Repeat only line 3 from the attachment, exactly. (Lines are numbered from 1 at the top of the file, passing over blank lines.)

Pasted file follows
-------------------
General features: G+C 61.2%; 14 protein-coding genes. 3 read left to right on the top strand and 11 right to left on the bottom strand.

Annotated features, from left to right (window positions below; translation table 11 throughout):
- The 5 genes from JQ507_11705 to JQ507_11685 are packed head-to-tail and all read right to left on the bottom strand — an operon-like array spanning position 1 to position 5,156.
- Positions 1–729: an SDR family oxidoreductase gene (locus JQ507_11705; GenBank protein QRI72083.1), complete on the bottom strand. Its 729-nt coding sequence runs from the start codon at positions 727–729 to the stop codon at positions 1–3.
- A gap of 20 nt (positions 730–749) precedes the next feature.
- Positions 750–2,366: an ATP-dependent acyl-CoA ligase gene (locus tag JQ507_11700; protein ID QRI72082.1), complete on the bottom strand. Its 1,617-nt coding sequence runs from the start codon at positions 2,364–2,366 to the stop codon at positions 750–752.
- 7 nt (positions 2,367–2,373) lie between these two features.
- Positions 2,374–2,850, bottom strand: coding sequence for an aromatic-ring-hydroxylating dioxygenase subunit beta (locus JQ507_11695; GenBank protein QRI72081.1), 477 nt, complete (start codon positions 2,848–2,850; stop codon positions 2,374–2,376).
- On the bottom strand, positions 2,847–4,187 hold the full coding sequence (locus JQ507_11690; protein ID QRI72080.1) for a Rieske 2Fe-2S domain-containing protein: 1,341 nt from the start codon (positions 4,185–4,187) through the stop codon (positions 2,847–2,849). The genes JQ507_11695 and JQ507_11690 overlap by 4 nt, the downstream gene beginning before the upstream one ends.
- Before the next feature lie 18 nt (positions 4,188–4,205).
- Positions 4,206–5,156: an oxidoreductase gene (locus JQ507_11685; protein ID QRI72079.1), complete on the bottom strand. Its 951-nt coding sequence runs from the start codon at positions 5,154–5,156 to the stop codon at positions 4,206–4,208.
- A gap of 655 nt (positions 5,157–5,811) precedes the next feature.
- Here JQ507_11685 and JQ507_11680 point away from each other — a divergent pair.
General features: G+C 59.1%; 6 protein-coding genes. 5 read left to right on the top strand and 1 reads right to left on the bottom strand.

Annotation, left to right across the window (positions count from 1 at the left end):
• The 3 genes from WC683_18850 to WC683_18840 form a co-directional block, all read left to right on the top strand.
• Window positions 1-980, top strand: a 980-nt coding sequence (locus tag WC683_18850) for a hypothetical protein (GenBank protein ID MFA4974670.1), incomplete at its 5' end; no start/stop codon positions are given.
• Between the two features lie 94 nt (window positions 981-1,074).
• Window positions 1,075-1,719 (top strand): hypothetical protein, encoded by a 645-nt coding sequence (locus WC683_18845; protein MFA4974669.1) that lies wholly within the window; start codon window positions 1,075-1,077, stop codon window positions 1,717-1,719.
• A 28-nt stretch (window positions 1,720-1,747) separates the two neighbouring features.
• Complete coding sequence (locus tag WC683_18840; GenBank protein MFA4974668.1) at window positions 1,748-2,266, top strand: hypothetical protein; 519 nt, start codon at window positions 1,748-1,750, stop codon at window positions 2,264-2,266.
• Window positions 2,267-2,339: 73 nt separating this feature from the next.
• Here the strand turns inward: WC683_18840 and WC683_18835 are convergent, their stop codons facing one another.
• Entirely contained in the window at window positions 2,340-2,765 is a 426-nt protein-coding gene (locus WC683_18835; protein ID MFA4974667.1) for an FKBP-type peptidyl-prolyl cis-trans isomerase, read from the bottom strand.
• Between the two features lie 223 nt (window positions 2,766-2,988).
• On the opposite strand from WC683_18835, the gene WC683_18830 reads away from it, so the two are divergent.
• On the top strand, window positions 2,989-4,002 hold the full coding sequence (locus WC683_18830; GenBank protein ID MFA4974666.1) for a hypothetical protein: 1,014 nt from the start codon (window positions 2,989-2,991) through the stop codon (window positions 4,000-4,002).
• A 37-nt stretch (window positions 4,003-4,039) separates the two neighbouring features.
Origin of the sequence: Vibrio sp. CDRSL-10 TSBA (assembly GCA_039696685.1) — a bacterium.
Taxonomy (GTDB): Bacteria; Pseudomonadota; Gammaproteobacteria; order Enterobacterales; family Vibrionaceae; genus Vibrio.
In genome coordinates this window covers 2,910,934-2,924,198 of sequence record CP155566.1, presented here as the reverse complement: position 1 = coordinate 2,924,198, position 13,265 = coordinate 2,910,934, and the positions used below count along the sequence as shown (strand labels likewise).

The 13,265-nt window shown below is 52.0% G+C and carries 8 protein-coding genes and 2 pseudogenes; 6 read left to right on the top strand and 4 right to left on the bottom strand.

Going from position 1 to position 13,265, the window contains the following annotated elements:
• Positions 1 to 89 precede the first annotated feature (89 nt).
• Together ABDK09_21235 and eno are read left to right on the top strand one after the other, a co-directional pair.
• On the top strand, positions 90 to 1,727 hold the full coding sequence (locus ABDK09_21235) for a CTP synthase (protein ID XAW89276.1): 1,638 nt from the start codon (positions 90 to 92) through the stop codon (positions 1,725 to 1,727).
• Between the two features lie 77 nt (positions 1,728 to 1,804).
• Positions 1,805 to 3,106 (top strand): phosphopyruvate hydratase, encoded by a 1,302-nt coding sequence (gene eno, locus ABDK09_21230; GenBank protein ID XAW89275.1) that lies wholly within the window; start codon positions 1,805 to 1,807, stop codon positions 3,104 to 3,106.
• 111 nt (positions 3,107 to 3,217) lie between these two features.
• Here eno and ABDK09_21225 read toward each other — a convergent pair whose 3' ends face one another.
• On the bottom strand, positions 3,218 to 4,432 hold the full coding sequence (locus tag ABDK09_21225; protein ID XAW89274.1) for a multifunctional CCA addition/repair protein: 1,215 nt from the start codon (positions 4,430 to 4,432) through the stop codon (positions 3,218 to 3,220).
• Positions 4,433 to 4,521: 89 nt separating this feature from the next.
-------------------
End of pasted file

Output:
- The 5 genes from JQ507_11705 to JQ507_11685 are packed head-to-tail and all read right to left on the bottom strand — an operon-like array spanning position 1 to position 5,156.